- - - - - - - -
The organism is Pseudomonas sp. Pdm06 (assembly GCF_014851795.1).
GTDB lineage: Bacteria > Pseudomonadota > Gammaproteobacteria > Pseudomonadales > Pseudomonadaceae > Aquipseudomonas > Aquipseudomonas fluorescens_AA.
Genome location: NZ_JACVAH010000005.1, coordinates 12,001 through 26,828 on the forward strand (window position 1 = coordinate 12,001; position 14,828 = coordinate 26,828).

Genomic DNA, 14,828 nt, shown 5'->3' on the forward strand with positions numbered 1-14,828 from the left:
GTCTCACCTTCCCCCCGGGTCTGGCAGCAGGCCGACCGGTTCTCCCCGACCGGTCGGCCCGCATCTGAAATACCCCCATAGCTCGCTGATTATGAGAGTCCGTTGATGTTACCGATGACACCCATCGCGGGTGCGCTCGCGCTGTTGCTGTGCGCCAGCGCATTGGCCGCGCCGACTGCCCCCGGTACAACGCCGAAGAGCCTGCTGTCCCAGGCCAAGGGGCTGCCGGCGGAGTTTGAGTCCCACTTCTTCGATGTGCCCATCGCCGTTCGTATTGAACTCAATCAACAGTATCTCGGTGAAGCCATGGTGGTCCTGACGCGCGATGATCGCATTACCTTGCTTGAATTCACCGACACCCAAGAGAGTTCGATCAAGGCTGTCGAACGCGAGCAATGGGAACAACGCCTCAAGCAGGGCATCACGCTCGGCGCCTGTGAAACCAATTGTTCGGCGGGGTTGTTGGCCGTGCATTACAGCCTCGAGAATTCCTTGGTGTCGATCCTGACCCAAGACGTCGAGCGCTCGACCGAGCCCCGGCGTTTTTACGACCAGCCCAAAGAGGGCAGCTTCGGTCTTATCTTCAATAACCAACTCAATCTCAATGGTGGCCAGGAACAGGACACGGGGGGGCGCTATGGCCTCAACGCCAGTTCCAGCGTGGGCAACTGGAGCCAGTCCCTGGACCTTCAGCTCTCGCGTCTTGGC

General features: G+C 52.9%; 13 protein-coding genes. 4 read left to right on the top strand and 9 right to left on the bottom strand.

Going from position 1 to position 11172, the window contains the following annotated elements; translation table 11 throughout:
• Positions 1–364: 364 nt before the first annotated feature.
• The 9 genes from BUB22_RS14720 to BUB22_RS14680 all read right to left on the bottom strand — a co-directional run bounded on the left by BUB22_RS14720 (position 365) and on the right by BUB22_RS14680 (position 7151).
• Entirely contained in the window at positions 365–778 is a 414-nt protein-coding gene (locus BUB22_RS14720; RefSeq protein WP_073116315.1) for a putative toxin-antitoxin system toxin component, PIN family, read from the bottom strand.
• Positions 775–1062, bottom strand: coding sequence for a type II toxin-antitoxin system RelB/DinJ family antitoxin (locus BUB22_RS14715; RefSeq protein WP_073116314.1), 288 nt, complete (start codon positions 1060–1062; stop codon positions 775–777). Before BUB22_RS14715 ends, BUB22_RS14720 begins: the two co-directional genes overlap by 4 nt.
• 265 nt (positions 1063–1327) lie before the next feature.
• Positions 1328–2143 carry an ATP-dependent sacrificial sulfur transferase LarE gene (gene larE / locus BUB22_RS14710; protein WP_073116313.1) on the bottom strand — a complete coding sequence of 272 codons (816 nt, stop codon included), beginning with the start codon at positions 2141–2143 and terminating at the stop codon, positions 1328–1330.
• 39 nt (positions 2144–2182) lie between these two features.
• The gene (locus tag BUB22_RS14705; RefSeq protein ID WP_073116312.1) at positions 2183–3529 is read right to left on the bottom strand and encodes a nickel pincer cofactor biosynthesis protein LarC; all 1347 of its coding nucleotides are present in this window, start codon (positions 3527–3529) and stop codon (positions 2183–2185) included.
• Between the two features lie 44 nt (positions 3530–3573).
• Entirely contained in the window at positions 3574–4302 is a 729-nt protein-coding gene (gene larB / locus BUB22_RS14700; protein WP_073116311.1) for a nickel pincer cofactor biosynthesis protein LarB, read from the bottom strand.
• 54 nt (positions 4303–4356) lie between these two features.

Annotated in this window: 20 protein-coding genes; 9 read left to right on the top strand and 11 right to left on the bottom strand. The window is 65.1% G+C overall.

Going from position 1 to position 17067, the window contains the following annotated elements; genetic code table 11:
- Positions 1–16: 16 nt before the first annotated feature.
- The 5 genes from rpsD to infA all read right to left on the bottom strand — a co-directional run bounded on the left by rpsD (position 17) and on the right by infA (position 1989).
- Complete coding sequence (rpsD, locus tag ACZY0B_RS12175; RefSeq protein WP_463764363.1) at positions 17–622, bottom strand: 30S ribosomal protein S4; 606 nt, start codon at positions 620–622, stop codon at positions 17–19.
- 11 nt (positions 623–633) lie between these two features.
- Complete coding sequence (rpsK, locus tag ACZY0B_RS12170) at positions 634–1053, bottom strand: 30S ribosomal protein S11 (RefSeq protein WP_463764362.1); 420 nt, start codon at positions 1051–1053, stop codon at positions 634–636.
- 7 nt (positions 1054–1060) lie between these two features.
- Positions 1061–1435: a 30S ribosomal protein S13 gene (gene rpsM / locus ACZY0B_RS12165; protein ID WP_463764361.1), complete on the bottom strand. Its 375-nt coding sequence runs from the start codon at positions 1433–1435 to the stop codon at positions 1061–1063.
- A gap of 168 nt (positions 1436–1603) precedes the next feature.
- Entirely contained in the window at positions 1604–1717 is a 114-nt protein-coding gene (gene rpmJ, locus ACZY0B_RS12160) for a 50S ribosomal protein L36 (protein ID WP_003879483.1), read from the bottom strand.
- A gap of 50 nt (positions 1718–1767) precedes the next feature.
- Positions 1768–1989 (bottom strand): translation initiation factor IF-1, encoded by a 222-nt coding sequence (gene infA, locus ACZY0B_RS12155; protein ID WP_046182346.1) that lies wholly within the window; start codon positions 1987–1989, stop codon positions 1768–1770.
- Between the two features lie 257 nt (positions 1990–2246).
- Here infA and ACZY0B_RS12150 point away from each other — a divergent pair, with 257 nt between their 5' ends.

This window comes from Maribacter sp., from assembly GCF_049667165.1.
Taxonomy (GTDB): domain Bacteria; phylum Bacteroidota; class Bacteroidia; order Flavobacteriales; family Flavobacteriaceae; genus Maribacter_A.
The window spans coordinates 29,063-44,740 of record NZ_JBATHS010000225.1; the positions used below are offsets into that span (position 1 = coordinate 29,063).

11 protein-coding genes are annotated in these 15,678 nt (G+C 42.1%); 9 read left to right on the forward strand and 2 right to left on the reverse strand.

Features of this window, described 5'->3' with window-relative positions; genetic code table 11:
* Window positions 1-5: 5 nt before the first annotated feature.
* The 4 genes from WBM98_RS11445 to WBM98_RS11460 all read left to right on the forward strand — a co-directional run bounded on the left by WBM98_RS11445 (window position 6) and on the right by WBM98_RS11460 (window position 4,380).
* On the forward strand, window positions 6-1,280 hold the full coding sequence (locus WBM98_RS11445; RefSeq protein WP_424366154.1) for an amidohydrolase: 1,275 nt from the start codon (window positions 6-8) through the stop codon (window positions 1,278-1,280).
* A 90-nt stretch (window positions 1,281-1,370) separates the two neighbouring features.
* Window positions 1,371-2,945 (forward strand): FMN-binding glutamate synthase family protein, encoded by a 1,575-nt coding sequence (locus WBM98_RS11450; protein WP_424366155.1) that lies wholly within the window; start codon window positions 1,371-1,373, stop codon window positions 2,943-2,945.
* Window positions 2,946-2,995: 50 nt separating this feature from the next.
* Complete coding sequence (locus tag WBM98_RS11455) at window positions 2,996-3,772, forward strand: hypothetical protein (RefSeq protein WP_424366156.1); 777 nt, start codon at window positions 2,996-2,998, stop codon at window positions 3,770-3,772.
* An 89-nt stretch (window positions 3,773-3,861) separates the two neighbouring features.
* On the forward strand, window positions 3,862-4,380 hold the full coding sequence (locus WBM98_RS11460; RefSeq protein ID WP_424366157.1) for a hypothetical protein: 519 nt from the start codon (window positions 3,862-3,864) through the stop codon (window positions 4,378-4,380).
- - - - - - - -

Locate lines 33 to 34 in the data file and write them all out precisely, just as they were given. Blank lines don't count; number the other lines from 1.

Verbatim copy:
- Here infA and ACZY0B_RS12150 point away from each other — a divergent pair, with 257 nt between their 5' ends.

This window comes from Maribacter sp., from assembly GCF_049667165.1.